It’s tough not to have preconceptions.
“In New York, this. In New York, that.”
Regardless of the subject, (be it bagels or fashion), the statement was often a profession of what was the best, or which was the smartest/most efficient way to do something. I used to find that formulaic phrase very annoying. While its annoyance has not completely evaporated for me, I realize my reaction was about an Angeleno being offended by the audacity of NY pride . “This place is the best and the only place to live and I’m gonna shove it down your throat.” By the assholes, I guess. But there’s a difference between being an asshole and being assertive.
It’s amazing how my communication has shifted even in such a short period of time. Getting around this maze necessitates being swift and assertive, and that’s not a bad thing at all. Last week I surprised myself speaking quickly while asking a grocery clerk a question. You may forget to say Hello sometimes, but it doesn’t matter. So I understand why this city has the reputation for molding people into brazen ball-busters, and how the city’s fierce cultural identity instills much pride. It helps you swim.
For example, something negative I heard from several people is that in New York, even though you are surrounded by tons and tons of people, you can feel very alone. Though I haven’t yet had the horrible, snowy commute that would lead me to think so, I can concede the point. A lack of both personal, intimate space combined with complete anonymity is a recipe for something disheartening. On the other hand, I’ve never gone out alone so much in my life and it’s absolutely empowering. Most of the time the establishment’s employee has many more distractions than the customer who just needs to be out of her apartment. Maybe this is also an evolution of my social nightlife. I don’t know. Seems like a scam.
What has not surprised me, however, is the general feeling of homogeneity. It’s like any other big city. I walk around any part of town surrounded by a mix of ethnicities, hearing Polish, Arabic, and Chinese from native speakers. It’s a beautiful, cacophonous, cultural symphony. But then all of a sudden, a strong local accent cuts through the hubbub like a scythe.
I was crossing the street near my apartment in Greenpoint, and a man in a mid-size, Plymouth-type car had poked his nose out across Manhattan Ave. A few cars pass, but then comes a loud honk from a white, industrial van right behind him. In a zooming baritone voice with a classic New York accent I hear “Go! What’s your problem? Go! Stupid. Fuckin. Idiot.” Straight from the babe’s mouth, that one was. It’s subversive in a weird way. I had the same reaction in Boston whenever I’d hear the Southie accent. The unexpected tonality pins me back to the mat. Whatever personal, inner journey I’m hyperbolizing in my mind at that moment disappears completely.
At my ripe age of 28, I’ve lived in four other large cities. Besides navigating public transportation and the daily reality of communication, a third key to me for understanding a new home city is exploring its history. Boston has its brownstones. New York has its bridges, Art Deco skyscrapers, and its public parks.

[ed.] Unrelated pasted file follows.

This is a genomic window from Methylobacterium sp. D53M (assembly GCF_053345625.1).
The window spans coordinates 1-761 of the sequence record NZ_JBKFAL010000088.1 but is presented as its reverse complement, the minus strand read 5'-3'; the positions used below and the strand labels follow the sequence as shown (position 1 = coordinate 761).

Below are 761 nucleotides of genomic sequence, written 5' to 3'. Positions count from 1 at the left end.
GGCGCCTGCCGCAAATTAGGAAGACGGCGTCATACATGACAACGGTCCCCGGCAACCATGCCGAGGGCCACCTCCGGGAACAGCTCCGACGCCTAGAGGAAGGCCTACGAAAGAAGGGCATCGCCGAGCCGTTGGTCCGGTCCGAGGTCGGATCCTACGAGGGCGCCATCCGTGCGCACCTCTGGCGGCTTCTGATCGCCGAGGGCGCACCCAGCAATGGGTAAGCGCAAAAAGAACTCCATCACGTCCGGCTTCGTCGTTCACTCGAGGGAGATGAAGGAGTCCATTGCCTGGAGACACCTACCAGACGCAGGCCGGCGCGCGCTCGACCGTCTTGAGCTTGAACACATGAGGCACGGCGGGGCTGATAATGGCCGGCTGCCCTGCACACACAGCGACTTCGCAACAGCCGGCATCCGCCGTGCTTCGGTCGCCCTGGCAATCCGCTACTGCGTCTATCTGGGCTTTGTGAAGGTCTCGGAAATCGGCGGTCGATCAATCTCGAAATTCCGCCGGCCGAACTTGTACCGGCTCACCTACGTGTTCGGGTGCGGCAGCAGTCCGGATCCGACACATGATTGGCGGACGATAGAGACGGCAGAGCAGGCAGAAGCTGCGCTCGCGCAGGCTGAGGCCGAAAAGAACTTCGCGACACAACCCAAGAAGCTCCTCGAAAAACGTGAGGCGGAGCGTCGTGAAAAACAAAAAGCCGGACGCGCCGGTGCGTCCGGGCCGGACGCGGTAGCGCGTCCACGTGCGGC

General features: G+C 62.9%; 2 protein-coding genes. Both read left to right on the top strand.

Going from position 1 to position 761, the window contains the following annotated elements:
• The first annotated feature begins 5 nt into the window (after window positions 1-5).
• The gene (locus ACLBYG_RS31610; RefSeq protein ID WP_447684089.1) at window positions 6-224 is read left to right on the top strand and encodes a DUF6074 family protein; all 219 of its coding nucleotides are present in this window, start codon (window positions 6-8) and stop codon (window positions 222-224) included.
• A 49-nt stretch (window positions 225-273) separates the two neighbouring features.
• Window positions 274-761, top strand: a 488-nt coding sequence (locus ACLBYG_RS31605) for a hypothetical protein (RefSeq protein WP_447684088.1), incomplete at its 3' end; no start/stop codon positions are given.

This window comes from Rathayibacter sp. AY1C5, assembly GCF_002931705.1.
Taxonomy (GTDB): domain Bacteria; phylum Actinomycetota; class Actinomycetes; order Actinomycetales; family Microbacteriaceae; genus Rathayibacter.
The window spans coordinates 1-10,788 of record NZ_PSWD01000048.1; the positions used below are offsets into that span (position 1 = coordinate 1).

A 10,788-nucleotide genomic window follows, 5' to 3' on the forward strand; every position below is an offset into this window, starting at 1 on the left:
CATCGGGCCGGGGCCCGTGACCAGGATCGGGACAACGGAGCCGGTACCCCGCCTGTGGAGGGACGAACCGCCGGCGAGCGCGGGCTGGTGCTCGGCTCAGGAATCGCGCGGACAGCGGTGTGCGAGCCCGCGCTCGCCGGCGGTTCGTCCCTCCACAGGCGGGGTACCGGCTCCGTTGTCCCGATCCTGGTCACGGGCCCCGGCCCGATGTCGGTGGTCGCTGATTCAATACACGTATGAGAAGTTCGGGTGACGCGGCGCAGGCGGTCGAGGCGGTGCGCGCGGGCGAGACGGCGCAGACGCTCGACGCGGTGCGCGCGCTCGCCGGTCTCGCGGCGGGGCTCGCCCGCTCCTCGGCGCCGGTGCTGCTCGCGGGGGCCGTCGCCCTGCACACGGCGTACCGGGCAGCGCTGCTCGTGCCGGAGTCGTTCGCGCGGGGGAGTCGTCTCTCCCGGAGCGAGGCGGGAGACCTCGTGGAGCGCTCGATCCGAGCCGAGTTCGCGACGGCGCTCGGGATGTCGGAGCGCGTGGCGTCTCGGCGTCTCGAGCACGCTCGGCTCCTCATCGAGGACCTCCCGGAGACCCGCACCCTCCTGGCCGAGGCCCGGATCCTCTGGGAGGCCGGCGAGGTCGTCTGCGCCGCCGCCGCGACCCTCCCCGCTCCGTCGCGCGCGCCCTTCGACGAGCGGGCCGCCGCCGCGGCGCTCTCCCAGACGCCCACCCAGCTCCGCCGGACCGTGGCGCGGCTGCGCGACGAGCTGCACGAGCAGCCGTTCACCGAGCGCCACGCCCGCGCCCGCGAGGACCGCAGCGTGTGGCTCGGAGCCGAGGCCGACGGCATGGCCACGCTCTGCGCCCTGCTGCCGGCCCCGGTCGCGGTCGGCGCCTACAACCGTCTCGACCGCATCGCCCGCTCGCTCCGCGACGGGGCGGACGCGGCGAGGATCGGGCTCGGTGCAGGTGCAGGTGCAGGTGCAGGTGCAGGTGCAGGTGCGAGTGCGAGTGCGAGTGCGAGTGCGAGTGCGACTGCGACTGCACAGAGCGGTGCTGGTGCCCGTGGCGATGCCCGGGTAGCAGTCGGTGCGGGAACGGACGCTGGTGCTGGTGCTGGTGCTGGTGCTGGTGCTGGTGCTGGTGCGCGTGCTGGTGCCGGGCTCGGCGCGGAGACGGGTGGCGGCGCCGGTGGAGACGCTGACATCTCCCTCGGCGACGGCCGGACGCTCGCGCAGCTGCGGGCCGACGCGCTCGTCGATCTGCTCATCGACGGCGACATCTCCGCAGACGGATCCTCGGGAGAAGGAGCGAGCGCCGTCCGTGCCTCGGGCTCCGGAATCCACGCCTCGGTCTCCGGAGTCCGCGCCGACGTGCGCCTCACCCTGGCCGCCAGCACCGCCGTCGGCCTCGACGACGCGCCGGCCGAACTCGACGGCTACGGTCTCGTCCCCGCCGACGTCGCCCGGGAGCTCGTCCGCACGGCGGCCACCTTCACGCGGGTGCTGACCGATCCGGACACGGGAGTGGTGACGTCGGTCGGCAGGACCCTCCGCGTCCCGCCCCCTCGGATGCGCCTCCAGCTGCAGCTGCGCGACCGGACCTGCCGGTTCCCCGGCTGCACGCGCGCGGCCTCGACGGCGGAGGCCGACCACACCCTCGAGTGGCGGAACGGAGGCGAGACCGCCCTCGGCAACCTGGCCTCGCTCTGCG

I spent a late morning meeting with a friend in Prospect Park, which is about 4 miles deep into the borough of Brooklyn. After dodging the multitudes of pedestrians sweating on the bike path, I stepped off into the first clearing of Long Meadow and gasped. It is bucolic, tranquil, and a respite. I wanted to run across the sudden mile of open grass. The blue sky, unobstructed by concrete and stacks of apartments, was staggering. It was a time warp back to the 19th century. I imagined ladies in hoop skirts, taking afternoon strolls in the woods, to take a picnic lunch with their families and feed the swans by the lake. (I found the whole thing especially pleasurable because I was in the middle of binge-watching every season of Parks and Recreation on Netflix. So I also imagined the hundreds of Rons, Leslies and Jerrys it took to maintain such a beautiful place.) Even further back, it was the site for The Battle of Brooklyn in August 1776. Though a loss for George Washington and the fellas, it was a thrill to walk those hills feeling a tinge of patriotism, and to envision Pre-Industrial America in its hey-hey-heyday.
I get the same feeling sitting across from Strand Book Store in the East Village, sipping a coffee, my winnings from the day’s shopping by my side. It was precisely like sitting in a cafe in the Rive Gauche area of Paris, eating a fucking chocolate croissant from a paper bag. The air is textured with the footsteps and conversations of the past. Of Anaïs Nin, Picasso, Serge Gainsbourg. Of Mapplethorpe, Dylan, and Frank O’Hara. Sitting on top of the massive creative undercurrent of these artists’ legacies has a downright holy vibe to it. The streets may be concrete and stone, but the ghosts of 60’s counterculture still dance up and down the street.
It is curious to live in Greenpoint. It is calmer & quieter, sceney for sure, but I also cannot put my finger on a moving target. Word is it’s like Williamsburg circa 2004. I am among the 2nd flood of young creatives participating in the gentrification of an ethnically diverse, blue-collar neighborhood that centers around its waterfront industry. But only a couple blocks away from the East River Ferry, the sight of a film crew on a street corner is a guarantee. I am by all means still a newb. Hell, I haven’t even been to Central Park yet, and I don’t own a winter coat. I’ve got deeper still to go, money to find, open mics to check out, and preconceptions to question.
2 thoughts on “The Other Corner Part Two”
Where is that corner where Lou Reed is sitting?
After a google image search, it is apparently Cafe Figaro in Greenwich Village.